Trying to figure out which medical specialty is right for you? Wondering if becoming a pulmonologist is the right career choice? This post explains how to become a pulmonologist and why pulmonology is a great career path for MD graduates.
Pulmonology, also called pulmonary medicine, pneumology, respirology, respiratory medicine, thoracic medicine – is a broad field of medicine that mainly focuses on the respiratory system and its related disorders. Pulmonology is a subspecialty of internal medicine that deals with diseases associated with airways, lungs and respiratory muscles that help you breathe.
A pulmonologist or pulmonary disease specialist is a specialized physician who diagnoses, treats, and manages conditions associated with lungs, and upper respiratory tract, such as nose, mouth, voice box, throat, and windpipe. They treat a wide range of chest related diseases including asthma, pneumonia, tuberculosis, emphysema, COVID-19 pneumonia – to name a few.
Let’s discover why choosing a career in pulmonology is a good choice for MD graduates and what kind of education and training is required to become a pulmonologist.
Pulmonologists are internal medicine doctors who are responsible for the diagnosis and treatment of diseases, congenital disorders, and abnormal conditions of the respiratory system. They are capable enough to prescribe medications for severe allergies, sleep disorders, bronchitis, pulmonary hypertension, and cystic fibrosis.
Besides treating lung diseases, pulmonologists also provide critical care medicine and treat patients in urgent care and ICU. Some pulmonologists choose the subspecialty of interventional pulmonology to treat lung cancer, airway disorders and pleural diseases. Many pulmonologists gain special training for lung transplantation.
Pulmonologists work in hospitals, medical centers, emergency departments, intensive care and high dependency settings, nursing homes and private clinics. The main responsibilities of pulmonologists are:
Pulmonology plays a key role in the diagnosis and management of COVID-19. During the pandemic period, pulmonologists played a significant role in diagnosis and management of COVID-19 patients. They perform bronchoscopy and pleural related procedures to diagnose and treat complications related to COVID-19. They get specialized training to treat COVID-19 pneumonia, shortness of breath, respiratory failure, and other complications related to COVID-19.
Becoming a pulmonologist requires years of education and training. You need to complete a bachelor’s degree and complete prerequisite courses required to get into Caribbean medical school and pursue a four-year medical school degree.
Attending medical school is a little bit challenging for students as the medical school curriculum is rigorous. The first two years, students will take a basic sciences program to get a better understanding of respiratory, digestive, cardiovascular, nervous, and endocrine systems.
While in the last two years, students will take a clinical sciences program, shadow physicians in hospitals and perform clinical clerkships. Students will learn how to take care of patients and deal with complex clinical cases under the supervision of physicians and trained medical staff.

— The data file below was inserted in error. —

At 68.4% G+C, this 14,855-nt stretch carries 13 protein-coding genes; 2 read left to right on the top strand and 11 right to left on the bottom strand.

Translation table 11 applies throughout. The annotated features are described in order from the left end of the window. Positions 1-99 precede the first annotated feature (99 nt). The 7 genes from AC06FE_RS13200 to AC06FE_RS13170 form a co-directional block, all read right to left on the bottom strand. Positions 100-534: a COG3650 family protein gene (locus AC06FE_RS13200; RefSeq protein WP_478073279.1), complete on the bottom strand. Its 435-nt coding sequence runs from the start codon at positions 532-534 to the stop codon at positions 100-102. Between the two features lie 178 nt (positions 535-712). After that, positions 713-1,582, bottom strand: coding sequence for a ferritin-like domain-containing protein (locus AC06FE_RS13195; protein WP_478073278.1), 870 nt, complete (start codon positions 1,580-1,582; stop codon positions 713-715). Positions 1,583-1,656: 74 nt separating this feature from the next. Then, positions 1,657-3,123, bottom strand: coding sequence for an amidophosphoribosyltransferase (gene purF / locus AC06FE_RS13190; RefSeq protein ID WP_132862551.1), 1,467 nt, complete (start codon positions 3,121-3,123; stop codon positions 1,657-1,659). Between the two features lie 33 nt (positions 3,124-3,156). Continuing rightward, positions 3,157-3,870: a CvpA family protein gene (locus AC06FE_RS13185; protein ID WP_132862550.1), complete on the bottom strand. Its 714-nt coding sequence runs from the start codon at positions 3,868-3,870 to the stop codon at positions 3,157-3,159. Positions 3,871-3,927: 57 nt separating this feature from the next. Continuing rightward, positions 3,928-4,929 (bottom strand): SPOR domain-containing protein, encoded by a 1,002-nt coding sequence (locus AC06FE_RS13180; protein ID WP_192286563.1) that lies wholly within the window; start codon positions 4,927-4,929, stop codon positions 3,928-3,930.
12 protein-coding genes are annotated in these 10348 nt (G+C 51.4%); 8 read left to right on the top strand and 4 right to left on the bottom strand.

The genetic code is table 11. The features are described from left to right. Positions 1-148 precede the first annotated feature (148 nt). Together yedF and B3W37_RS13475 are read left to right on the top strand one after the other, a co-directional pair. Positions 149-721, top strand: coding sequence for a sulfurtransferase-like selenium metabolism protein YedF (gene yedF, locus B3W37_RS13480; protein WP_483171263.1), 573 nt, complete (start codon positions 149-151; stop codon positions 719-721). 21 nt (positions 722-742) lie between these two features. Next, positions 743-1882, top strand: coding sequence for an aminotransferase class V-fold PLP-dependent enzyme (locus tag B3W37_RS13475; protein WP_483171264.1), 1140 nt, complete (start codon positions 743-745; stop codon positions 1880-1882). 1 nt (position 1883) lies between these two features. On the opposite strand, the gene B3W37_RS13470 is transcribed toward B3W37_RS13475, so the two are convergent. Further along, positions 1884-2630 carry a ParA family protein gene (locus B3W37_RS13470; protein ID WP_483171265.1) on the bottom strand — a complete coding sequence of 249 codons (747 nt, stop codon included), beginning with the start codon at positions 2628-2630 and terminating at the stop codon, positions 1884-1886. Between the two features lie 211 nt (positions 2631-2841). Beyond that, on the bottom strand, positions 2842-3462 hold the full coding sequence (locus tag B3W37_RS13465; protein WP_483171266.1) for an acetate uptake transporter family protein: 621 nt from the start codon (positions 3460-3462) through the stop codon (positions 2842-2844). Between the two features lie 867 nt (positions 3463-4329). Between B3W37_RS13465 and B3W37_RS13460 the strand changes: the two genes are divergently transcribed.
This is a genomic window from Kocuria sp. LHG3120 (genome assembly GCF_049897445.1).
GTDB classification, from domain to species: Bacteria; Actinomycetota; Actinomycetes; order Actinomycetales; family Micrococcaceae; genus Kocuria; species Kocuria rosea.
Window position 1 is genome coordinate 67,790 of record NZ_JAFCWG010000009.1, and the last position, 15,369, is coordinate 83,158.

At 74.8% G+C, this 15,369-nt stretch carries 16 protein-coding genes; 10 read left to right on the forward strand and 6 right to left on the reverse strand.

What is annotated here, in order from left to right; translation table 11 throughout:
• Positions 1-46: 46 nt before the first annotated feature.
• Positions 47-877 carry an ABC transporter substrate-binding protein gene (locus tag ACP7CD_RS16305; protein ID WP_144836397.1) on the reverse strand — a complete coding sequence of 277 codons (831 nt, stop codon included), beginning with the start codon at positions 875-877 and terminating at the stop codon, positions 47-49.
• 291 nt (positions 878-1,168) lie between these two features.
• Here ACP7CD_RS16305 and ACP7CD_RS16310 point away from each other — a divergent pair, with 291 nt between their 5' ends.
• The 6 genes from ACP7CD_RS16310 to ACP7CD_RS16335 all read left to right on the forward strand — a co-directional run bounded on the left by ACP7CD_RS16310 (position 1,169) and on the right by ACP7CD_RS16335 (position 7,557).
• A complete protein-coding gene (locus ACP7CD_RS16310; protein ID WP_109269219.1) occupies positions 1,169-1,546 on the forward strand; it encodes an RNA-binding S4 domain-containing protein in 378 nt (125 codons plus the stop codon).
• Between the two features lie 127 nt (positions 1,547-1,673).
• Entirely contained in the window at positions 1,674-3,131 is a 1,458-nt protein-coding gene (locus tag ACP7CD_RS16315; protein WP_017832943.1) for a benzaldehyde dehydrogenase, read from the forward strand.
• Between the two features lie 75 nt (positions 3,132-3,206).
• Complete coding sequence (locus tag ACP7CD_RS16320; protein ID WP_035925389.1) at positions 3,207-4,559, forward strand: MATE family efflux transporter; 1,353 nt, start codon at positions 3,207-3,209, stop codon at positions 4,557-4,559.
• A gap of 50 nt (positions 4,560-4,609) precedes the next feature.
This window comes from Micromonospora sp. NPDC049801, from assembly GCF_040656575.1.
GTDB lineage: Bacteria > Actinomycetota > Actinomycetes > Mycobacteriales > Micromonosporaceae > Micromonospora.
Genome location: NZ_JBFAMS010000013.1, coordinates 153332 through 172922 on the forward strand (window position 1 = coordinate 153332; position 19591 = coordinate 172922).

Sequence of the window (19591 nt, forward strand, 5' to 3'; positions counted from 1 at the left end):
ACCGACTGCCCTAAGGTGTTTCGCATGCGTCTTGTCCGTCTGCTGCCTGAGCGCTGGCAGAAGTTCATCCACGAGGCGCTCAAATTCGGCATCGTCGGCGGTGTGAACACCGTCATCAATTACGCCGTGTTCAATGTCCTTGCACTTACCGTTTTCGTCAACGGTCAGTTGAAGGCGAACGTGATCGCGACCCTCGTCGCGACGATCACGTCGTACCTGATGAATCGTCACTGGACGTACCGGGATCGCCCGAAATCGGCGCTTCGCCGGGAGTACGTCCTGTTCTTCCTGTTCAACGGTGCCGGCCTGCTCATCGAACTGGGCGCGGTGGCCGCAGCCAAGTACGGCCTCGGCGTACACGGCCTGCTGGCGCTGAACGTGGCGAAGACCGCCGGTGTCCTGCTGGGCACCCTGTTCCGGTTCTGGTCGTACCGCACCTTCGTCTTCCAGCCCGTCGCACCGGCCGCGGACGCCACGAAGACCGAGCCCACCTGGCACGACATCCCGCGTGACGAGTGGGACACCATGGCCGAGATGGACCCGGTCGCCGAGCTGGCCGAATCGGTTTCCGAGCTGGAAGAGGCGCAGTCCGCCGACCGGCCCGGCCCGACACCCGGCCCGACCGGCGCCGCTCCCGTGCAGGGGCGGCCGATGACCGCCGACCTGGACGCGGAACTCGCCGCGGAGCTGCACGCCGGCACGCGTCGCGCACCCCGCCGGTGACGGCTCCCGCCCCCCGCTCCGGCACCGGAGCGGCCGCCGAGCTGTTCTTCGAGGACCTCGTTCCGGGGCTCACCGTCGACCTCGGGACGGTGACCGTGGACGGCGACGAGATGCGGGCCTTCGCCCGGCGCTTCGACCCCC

After pursuing an MD degree from a Caribbean medical university, students complete an internal medicine residency to get relevant experience. Students need to complete three years of internship to get specialized training in pulmonology. After completing internal medicine residency, residents are required to pass the internal medicine board certificate examination to get certification in pulmonology.
Completing an internal medicine residency program, residents are required to complete fellowship training in pulmonary medicine. It takes three years to complete fellowship training in pulmonary physiology, pulmonary immunology, and molecular biology. Completing the fellowship program, you should complete a second set of board certification exams in pulmonology. Once you get the certification, you are all set to practice in your state as a pulmonologist.
Pulmonologists can work in different clinical settings, such as hospitals, medical centers, pulmonary rehabilitation centers, emergency care centers, critical care facilities, pediatric centers, and outpatient departments. Starting a private practice, conducting clinical research, joining medical universities to teach are also a few great career options for pulmonologists.
According to the American Thoracic Society (ATS), the demand for pulmonologists is increasing as respiratory disorders are the leading cause of hospital admission. It is expected that there will be more demand for pulmonologists, especially in pediatric subspecialty.
Becoming a pulmonologist is a rewarding and fulfilling career that helps patients to live and breathe. Upon completing a long and challenging educational path and training, you will be capable of becoming a certified physician who can work in different clinical, private practice and academic settings. The average salary for pulmonologists in the United States ranges from $249,354 and $345,799.
Pulmonology is an interesting field of medicine that allows you to learn about acute and chronic respiratory disorders. Becoming a pulmonologist is a good career choice as it allows you to diagnose and manage respiratory disorders and provide excellent patient care. The route to becoming a pulmonologist begins with successful completion of the MD degree program, so apply at WUSOM and pursue a career in respiratory medicine.